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Tag archives for parasites
An ancient ant with a mite attached to its head is the oldest such fossil ever found, a new study says.
Scientists have discovered a “bizarre” parasite from the Jurassic era that really sucked. An international team of researchers recently described this 165-million-year-old fossilized fly larvae that they found in Inner Mongolia, an autonomous region in northeastern China once studded with volcanoes and freshwater lakes. They named the species Qiyia jurassica (“Qiyia” is derived from the Chinese word for “strange”),…
Ten years ago, some male crickets in Hawaii began to fall mysteriously silent, and now scientists have discovered why.
The female fig wasp has a built-in power tool: An appendage that’s thinner than a human hair and tipped with zinc, a new study reveals.
Miley’s tongue has nothing on the animal world when it comes to waggle and weirdness. Get a taste of nature’s coolest tongues.
Learn more about the botfly, an invasive parasite that infects squirrels and other animals every fall.
With Halloween coming up, we thought we’d take a look at real-life “zombies”—and how they get that way.
A cluster of tapeworm eggs have been discovered in 270 million-year-old fossilized shark feces, suggesting that the intestinal parasites are much older than previously thought.
When a caterpillar munches on a plant, its ‘call for help’ actually brings more guests to the table than expected, a new study says.
Time to throw out your razor? A new study indicates that having hairier skin may help a person ward off bedbugs.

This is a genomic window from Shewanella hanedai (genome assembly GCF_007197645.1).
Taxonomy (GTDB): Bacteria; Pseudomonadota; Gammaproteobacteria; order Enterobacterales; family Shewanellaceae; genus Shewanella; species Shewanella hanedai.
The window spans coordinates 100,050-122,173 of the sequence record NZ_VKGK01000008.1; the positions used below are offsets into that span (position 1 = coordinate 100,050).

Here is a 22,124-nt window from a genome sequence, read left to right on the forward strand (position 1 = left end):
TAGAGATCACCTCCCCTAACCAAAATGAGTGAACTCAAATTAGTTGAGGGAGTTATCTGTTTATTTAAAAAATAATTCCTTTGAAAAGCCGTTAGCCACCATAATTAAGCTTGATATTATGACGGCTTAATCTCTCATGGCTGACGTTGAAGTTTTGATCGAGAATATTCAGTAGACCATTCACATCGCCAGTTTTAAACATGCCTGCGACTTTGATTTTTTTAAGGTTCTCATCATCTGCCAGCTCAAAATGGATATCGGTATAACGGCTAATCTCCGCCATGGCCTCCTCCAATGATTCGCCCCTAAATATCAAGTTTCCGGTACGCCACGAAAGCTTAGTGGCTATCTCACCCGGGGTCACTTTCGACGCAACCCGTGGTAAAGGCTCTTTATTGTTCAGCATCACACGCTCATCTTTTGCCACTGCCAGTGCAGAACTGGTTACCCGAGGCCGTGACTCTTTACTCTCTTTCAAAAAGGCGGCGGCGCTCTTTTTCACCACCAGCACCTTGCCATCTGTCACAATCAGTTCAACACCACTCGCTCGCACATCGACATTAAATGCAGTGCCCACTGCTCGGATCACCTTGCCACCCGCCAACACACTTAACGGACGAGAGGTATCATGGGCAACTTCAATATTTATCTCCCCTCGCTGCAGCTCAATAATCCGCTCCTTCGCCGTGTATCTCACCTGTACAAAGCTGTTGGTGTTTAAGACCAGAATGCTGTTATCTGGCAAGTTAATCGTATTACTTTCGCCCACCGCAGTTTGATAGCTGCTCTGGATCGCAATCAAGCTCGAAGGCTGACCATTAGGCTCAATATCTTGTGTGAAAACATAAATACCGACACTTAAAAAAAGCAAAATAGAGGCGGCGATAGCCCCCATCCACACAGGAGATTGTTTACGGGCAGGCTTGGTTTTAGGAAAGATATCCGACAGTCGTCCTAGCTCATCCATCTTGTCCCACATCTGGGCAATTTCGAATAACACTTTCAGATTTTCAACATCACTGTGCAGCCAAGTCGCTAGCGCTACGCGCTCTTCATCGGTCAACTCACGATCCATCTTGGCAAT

This post is part of a special National Geographic news series on global water issues. Decades of civil war in southern Sudan have hindered the population’s access to clean water and allowed some parasites to persist. But international efforts have made headway on one particular scourge: the Guinea worm. Former U.S. President Jimmy Carter has…
By James G. Robertson, National Geographic Digital Media A New York Times story yesterday brought this video to our attention, which we found both fascinating and disturbing. Wildlife filmmaker Vanessa Serrao returned from Belize with a special souvenir after she was bit on the head by a mosquito carrying a botfly egg, according to reporting…
Why is sex the dominant form of reproduction on the planet? Scientists think they know why–and it all has to do with evasion of parasites. NGS photo of elephants mating by Michael Nichols Sex may have evolved in part as a defense against parasites, an article published in the July issue of the academic journal…